September 17, 2010


The Emily Tempest Novels
by Adrian Hyland
Soho Crime

Blood, Myth and Poetry by SF Winser

To international readers, it may seem out of character that Australia is one of the few countries in the world that maintains a living poetry tradition outside academia and literary journals. We’re a bunch of hard-drinkin’, hard-workin’ farmers who surf while living in the outback. There’s no room in that for poetry – we’re too busy mashing-up terrible stereotypes.

Yet poetry tradition we do indeed have – alive and well and unhampered by attempts to be preserved by over-analysis or self-consciousness. It's called 'Bush Poetry' and follows the traditions of some of our own Dead White Males, Henry Lawson and A.B. “Banjo” Patterson in being down-to-earth, able to be written about everyday subjects and is as likely to be penned by the bloke in the pub as the artiste in the cafe or the academic in the university. It’s a real, breathing tradition. I personally know at least two bush-poets, one of whom writes poems on the fly in various eateries and attractions in exchange for discounts or simply as a compliment to the service. I can't walk into a pie-shop or pub around here without seeing a framed paper-napkin, inscribed with several stanzas and his name at the bottom. Sometimes Bush Poetry is just a funny tale, told in verse. However, Bush Poetry is just as often about loneliness, determination and death in a sometimes hard landscape.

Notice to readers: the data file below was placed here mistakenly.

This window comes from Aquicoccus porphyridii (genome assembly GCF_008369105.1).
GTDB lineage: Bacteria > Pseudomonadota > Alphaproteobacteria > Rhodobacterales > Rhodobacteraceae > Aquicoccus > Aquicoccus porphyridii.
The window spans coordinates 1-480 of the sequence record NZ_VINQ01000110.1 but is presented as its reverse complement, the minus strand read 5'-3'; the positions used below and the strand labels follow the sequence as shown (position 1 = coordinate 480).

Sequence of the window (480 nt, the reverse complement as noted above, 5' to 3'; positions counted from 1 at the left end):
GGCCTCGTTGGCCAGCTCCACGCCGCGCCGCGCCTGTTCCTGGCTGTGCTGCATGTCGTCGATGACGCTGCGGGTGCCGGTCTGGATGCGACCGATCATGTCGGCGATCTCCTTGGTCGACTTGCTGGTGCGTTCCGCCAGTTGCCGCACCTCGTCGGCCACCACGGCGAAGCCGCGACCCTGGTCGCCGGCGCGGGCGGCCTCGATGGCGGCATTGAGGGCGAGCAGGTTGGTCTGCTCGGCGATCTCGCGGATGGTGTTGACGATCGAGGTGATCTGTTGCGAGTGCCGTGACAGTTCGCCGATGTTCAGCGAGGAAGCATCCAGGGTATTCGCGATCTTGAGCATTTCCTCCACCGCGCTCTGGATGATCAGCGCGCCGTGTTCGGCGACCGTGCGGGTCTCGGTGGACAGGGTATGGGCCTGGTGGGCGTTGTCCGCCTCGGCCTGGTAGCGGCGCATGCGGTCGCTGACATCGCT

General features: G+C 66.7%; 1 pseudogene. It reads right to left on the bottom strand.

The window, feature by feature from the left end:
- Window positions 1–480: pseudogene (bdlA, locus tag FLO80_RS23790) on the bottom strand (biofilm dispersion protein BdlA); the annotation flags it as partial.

Bush Poetry is rock-solid literature with its head in the clouds. In 'Diamond Dove' and 'Gunshot Road', Adrian Hyland has achieved something almost like the best Bush Poetry, but in a couple of crime novels. His language in these books – the first two in the hopefully ongoing 'Emily Tempest' series – is scattered with expletives, double entendres and the kind of crudely imaginative phrase-making common to certain Aussies. They're crime novels set in the oft-harsh Red Centre of Australia, full of hard-men, fringe-dwellers and dispossessed Aboriginal tribes; so swearing and violence is more often noted for its absence.

Hyland takes all of this, scatters it with an unashamed high-class vocabulary and the odd, well-placed poetic structuring and makes the whole thing sing. Not in the sense of revelling in the poetry of the crude for itself. He’s not giggling behind his hand at how cutting edge and naughty he’s being like some who write the literature of the edges. Hyland is just taking reality and making it, somehow, more three dimensional. Just like the best Bush Poetry.